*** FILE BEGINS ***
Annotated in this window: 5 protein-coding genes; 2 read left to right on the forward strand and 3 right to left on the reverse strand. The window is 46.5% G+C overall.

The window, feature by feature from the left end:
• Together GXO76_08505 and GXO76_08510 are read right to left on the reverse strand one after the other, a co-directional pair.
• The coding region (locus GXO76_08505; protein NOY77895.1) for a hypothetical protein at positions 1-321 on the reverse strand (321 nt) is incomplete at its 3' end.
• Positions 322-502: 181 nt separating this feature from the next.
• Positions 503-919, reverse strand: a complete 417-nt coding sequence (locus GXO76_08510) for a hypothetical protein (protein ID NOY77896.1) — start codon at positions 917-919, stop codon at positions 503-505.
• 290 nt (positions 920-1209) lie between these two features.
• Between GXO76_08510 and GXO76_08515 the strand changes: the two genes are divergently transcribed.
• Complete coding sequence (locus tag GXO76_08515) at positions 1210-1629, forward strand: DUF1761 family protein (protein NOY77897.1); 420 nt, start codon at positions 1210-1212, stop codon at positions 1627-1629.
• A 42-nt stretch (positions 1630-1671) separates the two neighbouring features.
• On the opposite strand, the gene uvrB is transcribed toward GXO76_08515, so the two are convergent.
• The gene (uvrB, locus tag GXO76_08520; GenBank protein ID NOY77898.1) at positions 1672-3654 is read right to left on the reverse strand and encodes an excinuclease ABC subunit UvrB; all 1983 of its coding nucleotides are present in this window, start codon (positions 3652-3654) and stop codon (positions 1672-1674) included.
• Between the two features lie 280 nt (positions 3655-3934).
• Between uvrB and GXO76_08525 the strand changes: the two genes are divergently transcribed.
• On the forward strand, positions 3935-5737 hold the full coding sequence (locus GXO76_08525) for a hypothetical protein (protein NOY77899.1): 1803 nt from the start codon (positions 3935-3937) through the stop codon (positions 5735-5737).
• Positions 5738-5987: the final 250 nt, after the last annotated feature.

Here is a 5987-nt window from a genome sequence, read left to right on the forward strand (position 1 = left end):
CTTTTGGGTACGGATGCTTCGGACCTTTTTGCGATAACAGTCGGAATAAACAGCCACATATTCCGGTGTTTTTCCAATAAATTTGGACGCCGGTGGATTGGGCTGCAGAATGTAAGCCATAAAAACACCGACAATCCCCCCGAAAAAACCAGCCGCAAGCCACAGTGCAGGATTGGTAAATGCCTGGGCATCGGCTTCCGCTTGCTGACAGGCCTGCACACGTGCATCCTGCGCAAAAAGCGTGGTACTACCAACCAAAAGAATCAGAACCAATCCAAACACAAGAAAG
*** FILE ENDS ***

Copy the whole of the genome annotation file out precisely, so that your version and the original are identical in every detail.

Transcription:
Annotated in this window: 5 protein-coding genes; 2 read left to right on the forward strand and 3 right to left on the reverse strand. The window is 46.5% G+C overall.

The window, feature by feature from the left end:
• Together GXO76_08505 and GXO76_08510 are read right to left on the reverse strand one after the other, a co-directional pair.
• The coding region (locus GXO76_08505; protein NOY77895.1) for a hypothetical protein at positions 1-321 on the reverse strand (321 nt) is incomplete at its 3' end.
• Positions 322-502: 181 nt separating this feature from the next.
• Positions 503-919, reverse strand: a complete 417-nt coding sequence (locus GXO76_08510) for a hypothetical protein (protein ID NOY77896.1) — start codon at positions 917-919, stop codon at positions 503-505.
• 290 nt (positions 920-1209) lie between these two features.
• Between GXO76_08510 and GXO76_08515 the strand changes: the two genes are divergently transcribed.
• Complete coding sequence (locus tag GXO76_08515) at positions 1210-1629, forward strand: DUF1761 family protein (protein NOY77897.1); 420 nt, start codon at positions 1210-1212, stop codon at positions 1627-1629.
• A 42-nt stretch (positions 1630-1671) separates the two neighbouring features.
• On the opposite strand, the gene uvrB is transcribed toward GXO76_08515, so the two are convergent.
• The gene (uvrB, locus tag GXO76_08520; GenBank protein ID NOY77898.1) at positions 1672-3654 is read right to left on the reverse strand and encodes an excinuclease ABC subunit UvrB; all 1983 of its coding nucleotides are present in this window, start codon (positions 3652-3654) and stop codon (positions 1672-1674) included.
• Between the two features lie 280 nt (positions 3655-3934).
• Between uvrB and GXO76_08525 the strand changes: the two genes are divergently transcribed.
• On the forward strand, positions 3935-5737 hold the full coding sequence (locus GXO76_08525) for a hypothetical protein (protein NOY77899.1): 1803 nt from the start codon (positions 3935-3937) through the stop codon (positions 5735-5737).
• Positions 5738-5987: the final 250 nt, after the last annotated feature.

Here is a 5987-nt window from a genome sequence, read left to right on the forward strand (position 1 = left end):
CTTTTGGGTACGGATGCTTCGGACCTTTTTGCGATAACAGTCGGAATAAACAGCCACATATTCCGGTGTTTTTCCAATAAATTTGGACGCCGGTGGATTGGGCTGCAGAATGTAAGCCATAAAAACACCGACAATCCCCCCGAAAAAACCAGCCGCAAGCCACAGTGCAGGATTGGTAAATGCCTGGGCATCGGCTTCCGCTTGCTGACAGGCCTGCACACGTGCATCCTGCGCAAAAAGCGTGGTACTACCAACCAAAAGAATCAGAACCAATCCAAACACAAGAAAG